Seattle businessman Don Etsekson has his life wired. A simple cable allows him to synchronize computers at home, at the office and in his pocket every day like clockwork.
But an onslaught of illegal spam and unrequested downloads to his new "smart phone" racked up a $9,000 bill -- for being wireless.
And Etsekson said that when he called his carrier, AT&T Wireless, now Cingular, no one was able to help him.
He was routed around the phone system, talked with billing representatives who wouldn't budge and was given a number for tech support that was disconnected.
He ended up figuring out the problem on his own. His new cell phone, an Audiovox SMT5600, had been preprogrammed to remotely download his e-mail every 15 minutes without his authorization. No one, not even the phone, told him it would.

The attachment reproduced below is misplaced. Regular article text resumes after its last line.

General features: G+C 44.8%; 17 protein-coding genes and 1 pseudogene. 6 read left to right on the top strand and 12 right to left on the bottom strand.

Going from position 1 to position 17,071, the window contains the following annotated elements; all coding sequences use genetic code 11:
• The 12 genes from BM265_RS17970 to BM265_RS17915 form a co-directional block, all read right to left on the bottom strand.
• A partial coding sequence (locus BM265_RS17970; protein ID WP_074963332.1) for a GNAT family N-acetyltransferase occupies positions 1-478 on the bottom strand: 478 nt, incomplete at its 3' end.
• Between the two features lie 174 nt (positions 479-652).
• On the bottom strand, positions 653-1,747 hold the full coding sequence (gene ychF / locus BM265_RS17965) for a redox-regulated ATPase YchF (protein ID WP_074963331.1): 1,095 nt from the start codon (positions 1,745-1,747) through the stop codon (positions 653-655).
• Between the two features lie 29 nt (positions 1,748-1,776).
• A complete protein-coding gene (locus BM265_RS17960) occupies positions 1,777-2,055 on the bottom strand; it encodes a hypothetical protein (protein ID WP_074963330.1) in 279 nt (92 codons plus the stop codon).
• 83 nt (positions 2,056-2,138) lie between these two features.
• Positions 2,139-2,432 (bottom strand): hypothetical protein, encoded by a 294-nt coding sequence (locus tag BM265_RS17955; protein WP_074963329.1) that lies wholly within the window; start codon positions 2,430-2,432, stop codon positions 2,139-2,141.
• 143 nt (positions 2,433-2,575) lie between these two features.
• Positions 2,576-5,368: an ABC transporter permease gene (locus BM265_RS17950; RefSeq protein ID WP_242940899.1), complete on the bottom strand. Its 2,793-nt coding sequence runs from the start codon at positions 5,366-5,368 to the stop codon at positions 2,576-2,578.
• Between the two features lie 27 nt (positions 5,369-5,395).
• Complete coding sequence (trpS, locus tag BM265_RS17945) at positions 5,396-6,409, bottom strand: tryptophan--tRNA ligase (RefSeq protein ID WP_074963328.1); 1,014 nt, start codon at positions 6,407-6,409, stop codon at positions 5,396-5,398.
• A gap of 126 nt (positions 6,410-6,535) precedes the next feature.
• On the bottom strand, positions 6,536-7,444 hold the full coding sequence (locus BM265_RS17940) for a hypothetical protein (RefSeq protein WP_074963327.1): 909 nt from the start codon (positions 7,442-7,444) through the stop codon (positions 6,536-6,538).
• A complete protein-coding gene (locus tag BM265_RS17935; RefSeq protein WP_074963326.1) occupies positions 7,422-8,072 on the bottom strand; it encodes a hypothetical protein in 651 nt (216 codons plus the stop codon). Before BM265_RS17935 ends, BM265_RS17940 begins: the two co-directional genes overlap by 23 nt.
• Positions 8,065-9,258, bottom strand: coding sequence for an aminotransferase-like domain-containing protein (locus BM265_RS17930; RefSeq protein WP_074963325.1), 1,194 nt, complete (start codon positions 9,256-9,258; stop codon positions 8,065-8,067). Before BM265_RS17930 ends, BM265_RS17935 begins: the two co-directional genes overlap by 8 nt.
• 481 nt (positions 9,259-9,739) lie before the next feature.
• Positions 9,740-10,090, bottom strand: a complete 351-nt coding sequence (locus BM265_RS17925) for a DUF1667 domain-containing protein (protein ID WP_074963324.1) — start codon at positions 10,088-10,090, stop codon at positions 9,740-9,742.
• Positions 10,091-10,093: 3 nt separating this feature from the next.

After the Seattle Post-Intelligencer brought the matter to the company's attention this week, Etsekson's problem was resolved.
"The real problem is I've spent so much time on this, time that I desperately do not have," he said. "I shouldn't be forced to walk through a mine field as a consumer."
Cingular representatives say Etsekson's case is unusual.
His feelings toward his wireless carrier are not.
Consumer complaints against wireless carriers increased 37 percent last year, according to Federal Communications Commission statistics.
An analysis of those 2004 FCC complaints by the Consumers Union found that most cell-phone complaints are about billing problems. Topping the list: AT&T Wireless and Cingular, which merged late last year.
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